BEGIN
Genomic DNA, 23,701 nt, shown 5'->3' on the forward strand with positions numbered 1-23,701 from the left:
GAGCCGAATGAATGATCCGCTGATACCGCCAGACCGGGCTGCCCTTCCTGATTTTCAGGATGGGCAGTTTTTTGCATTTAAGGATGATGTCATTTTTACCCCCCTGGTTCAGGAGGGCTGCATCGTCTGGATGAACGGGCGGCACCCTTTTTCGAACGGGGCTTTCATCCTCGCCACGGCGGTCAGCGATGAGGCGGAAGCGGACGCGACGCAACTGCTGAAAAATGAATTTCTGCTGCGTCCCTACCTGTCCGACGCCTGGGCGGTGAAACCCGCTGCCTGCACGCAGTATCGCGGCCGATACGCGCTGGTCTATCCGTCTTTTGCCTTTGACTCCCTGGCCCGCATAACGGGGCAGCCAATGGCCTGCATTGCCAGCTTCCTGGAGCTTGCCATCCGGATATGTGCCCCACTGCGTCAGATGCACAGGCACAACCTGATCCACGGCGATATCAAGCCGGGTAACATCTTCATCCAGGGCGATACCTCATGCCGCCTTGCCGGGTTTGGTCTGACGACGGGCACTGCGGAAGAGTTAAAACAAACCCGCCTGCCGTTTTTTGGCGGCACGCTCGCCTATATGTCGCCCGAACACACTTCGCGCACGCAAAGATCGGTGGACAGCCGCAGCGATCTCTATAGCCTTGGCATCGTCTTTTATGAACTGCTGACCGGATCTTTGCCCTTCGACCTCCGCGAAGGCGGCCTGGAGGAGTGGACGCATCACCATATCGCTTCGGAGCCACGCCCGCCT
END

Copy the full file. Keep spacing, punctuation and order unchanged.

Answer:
Genomic DNA, 23,701 nt, shown 5'->3' on the forward strand with positions numbered 1-23,701 from the left:
GAGCCGAATGAATGATCCGCTGATACCGCCAGACCGGGCTGCCCTTCCTGATTTTCAGGATGGGCAGTTTTTTGCATTTAAGGATGATGTCATTTTTACCCCCCTGGTTCAGGAGGGCTGCATCGTCTGGATGAACGGGCGGCACCCTTTTTCGAACGGGGCTTTCATCCTCGCCACGGCGGTCAGCGATGAGGCGGAAGCGGACGCGACGCAACTGCTGAAAAATGAATTTCTGCTGCGTCCCTACCTGTCCGACGCCTGGGCGGTGAAACCCGCTGCCTGCACGCAGTATCGCGGCCGATACGCGCTGGTCTATCCGTCTTTTGCCTTTGACTCCCTGGCCCGCATAACGGGGCAGCCAATGGCCTGCATTGCCAGCTTCCTGGAGCTTGCCATCCGGATATGTGCCCCACTGCGTCAGATGCACAGGCACAACCTGATCCACGGCGATATCAAGCCGGGTAACATCTTCATCCAGGGCGATACCTCATGCCGCCTTGCCGGGTTTGGTCTGACGACGGGCACTGCGGAAGAGTTAAAACAAACCCGCCTGCCGTTTTTTGGCGGCACGCTCGCCTATATGTCGCCCGAACACACTTCGCGCACGCAAAGATCGGTGGACAGCCGCAGCGATCTCTATAGCCTTGGCATCGTCTTTTATGAACTGCTGACCGGATCTTTGCCCTTCGACCTCCGCGAAGGCGGCCTGGAGGAGTGGACGCATCACCATATCGCTTCGGAGCCACGCCCGCCT